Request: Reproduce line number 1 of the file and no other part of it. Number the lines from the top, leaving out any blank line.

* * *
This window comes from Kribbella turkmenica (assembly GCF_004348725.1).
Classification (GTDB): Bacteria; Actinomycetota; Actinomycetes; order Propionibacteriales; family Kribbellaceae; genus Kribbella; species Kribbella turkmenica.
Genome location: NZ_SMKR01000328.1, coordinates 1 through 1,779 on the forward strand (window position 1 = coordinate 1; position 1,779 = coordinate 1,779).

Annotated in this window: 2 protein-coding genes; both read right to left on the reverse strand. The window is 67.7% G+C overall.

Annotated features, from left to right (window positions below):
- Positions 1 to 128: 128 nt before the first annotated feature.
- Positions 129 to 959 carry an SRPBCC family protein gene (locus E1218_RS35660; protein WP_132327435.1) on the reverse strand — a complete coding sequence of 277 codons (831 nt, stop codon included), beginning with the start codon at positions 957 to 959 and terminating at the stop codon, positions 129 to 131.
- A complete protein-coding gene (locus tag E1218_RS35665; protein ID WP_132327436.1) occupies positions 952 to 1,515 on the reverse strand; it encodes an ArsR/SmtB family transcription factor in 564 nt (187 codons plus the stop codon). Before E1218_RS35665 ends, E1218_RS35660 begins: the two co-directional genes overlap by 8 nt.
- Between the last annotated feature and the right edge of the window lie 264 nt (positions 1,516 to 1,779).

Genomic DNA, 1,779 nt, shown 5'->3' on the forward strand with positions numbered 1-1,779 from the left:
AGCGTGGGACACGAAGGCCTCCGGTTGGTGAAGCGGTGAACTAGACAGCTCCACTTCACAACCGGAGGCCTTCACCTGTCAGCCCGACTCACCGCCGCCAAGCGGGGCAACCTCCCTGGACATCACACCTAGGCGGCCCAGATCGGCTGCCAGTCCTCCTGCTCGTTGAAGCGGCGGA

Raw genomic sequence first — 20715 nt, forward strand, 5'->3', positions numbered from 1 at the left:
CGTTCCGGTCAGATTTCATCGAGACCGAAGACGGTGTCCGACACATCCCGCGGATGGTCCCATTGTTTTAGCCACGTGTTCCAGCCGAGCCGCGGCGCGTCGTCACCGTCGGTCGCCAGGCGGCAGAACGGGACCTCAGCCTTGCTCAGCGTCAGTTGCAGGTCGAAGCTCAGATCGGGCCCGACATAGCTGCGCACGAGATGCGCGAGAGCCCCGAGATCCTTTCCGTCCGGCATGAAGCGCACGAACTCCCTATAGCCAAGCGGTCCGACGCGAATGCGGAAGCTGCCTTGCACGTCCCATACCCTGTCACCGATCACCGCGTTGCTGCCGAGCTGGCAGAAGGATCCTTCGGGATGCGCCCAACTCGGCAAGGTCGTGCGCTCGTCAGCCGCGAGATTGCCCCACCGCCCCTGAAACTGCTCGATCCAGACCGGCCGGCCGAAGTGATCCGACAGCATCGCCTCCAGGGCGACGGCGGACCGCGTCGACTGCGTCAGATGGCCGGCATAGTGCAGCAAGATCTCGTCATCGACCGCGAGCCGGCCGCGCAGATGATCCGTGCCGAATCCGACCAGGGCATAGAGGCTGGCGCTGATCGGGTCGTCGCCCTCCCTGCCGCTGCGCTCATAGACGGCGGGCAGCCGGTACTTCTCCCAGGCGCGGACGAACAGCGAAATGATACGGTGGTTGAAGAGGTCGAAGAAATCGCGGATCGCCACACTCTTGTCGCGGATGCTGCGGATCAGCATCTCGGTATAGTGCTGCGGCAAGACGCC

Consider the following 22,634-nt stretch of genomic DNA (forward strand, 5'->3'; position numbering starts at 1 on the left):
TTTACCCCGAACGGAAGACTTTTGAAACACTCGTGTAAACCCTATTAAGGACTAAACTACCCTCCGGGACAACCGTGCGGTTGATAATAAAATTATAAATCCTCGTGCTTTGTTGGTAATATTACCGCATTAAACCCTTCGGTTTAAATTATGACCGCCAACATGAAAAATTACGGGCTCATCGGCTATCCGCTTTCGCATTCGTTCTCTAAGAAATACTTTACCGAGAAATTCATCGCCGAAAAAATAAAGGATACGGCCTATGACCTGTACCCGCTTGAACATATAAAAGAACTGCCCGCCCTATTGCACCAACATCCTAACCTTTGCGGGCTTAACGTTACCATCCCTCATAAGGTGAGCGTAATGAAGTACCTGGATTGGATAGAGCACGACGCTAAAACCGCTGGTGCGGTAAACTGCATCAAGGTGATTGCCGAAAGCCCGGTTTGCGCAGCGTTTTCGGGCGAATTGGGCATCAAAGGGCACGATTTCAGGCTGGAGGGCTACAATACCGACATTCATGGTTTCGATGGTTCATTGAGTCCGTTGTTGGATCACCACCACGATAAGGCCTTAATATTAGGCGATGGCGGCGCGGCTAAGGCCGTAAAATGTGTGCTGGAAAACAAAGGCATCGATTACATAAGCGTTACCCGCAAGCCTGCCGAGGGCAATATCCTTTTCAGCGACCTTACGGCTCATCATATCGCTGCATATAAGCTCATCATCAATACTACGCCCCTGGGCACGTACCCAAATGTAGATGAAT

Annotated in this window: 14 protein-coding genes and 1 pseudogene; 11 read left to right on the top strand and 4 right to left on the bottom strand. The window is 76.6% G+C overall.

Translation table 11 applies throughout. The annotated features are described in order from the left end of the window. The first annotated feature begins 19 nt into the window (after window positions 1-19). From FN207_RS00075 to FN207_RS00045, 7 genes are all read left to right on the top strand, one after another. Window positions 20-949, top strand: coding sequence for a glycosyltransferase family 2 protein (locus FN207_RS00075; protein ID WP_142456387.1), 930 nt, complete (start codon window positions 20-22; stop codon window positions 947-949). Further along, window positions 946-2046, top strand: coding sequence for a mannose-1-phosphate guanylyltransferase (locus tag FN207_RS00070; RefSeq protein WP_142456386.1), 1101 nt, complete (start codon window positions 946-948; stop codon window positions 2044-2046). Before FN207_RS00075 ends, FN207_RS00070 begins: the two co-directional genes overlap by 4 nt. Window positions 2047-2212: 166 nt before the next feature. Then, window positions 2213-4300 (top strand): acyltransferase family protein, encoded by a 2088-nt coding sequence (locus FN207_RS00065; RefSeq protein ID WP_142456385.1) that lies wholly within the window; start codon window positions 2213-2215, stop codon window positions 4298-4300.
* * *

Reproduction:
This window comes from Kribbella turkmenica (assembly GCF_004348725.1).